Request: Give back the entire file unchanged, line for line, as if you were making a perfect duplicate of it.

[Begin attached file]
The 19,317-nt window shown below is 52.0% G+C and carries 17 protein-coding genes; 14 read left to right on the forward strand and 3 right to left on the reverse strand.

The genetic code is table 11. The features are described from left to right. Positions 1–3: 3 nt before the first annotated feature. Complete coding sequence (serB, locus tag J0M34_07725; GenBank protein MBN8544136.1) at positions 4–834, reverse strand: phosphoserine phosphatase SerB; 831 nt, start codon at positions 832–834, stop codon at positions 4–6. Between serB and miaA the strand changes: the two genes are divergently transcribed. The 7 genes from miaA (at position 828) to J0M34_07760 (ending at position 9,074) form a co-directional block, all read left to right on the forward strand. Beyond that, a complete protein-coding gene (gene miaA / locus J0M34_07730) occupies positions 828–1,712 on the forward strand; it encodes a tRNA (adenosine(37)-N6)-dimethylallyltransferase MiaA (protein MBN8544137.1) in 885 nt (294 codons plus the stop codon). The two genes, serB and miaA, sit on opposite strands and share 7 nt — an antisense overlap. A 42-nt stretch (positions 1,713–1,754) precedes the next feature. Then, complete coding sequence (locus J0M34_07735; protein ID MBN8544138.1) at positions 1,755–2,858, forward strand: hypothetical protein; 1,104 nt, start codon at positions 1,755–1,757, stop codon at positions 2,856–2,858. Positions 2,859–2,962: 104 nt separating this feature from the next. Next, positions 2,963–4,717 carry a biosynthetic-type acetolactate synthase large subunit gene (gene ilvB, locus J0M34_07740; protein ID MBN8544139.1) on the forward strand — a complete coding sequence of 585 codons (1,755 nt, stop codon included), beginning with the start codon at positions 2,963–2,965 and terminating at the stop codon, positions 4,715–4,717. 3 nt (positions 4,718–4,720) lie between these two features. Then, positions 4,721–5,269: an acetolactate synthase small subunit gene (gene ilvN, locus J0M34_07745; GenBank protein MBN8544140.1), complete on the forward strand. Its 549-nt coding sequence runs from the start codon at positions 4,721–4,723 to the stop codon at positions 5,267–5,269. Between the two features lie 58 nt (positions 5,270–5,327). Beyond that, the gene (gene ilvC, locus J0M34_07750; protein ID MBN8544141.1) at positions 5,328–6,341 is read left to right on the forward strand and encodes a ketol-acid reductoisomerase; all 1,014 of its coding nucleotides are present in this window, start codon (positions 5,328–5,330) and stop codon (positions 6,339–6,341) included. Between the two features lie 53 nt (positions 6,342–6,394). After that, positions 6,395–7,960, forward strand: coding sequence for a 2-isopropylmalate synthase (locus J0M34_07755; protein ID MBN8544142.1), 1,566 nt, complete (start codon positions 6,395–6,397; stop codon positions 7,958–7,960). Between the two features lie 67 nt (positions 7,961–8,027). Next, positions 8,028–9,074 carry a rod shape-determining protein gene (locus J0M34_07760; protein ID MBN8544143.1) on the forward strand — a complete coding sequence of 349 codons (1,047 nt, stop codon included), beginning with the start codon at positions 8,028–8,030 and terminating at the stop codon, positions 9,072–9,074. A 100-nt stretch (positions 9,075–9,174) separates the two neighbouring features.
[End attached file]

The 19,317-nt window shown below is 52.0% G+C and carries 17 protein-coding genes; 14 read left to right on the forward strand and 3 right to left on the reverse strand.

The genetic code is table 11. The features are described from left to right. Positions 1–3: 3 nt before the first annotated feature. Complete coding sequence (serB, locus tag J0M34_07725; GenBank protein MBN8544136.1) at positions 4–834, reverse strand: phosphoserine phosphatase SerB; 831 nt, start codon at positions 832–834, stop codon at positions 4–6. Between serB and miaA the strand changes: the two genes are divergently transcribed. The 7 genes from miaA (at position 828) to J0M34_07760 (ending at position 9,074) form a co-directional block, all read left to right on the forward strand. Beyond that, a complete protein-coding gene (gene miaA / locus J0M34_07730) occupies positions 828–1,712 on the forward strand; it encodes a tRNA (adenosine(37)-N6)-dimethylallyltransferase MiaA (protein MBN8544137.1) in 885 nt (294 codons plus the stop codon). The two genes, serB and miaA, sit on opposite strands and share 7 nt — an antisense overlap. A 42-nt stretch (positions 1,713–1,754) precedes the next feature. Then, complete coding sequence (locus J0M34_07735; protein ID MBN8544138.1) at positions 1,755–2,858, forward strand: hypothetical protein; 1,104 nt, start codon at positions 1,755–1,757, stop codon at positions 2,856–2,858. Positions 2,859–2,962: 104 nt separating this feature from the next. Next, positions 2,963–4,717 carry a biosynthetic-type acetolactate synthase large subunit gene (gene ilvB, locus J0M34_07740; protein ID MBN8544139.1) on the forward strand — a complete coding sequence of 585 codons (1,755 nt, stop codon included), beginning with the start codon at positions 2,963–2,965 and terminating at the stop codon, positions 4,715–4,717. 3 nt (positions 4,718–4,720) lie between these two features. Then, positions 4,721–5,269: an acetolactate synthase small subunit gene (gene ilvN, locus J0M34_07745; GenBank protein MBN8544140.1), complete on the forward strand. Its 549-nt coding sequence runs from the start codon at positions 4,721–4,723 to the stop codon at positions 5,267–5,269. Between the two features lie 58 nt (positions 5,270–5,327). Beyond that, the gene (gene ilvC, locus J0M34_07750; protein ID MBN8544141.1) at positions 5,328–6,341 is read left to right on the forward strand and encodes a ketol-acid reductoisomerase; all 1,014 of its coding nucleotides are present in this window, start codon (positions 5,328–5,330) and stop codon (positions 6,339–6,341) included. Between the two features lie 53 nt (positions 6,342–6,394). After that, positions 6,395–7,960, forward strand: coding sequence for a 2-isopropylmalate synthase (locus J0M34_07755; protein ID MBN8544142.1), 1,566 nt, complete (start codon positions 6,395–6,397; stop codon positions 7,958–7,960). Between the two features lie 67 nt (positions 7,961–8,027). Next, positions 8,028–9,074 carry a rod shape-determining protein gene (locus J0M34_07760; protein ID MBN8544143.1) on the forward strand — a complete coding sequence of 349 codons (1,047 nt, stop codon included), beginning with the start codon at positions 8,028–8,030 and terminating at the stop codon, positions 9,072–9,074. A 100-nt stretch (positions 9,075–9,174) separates the two neighbouring features.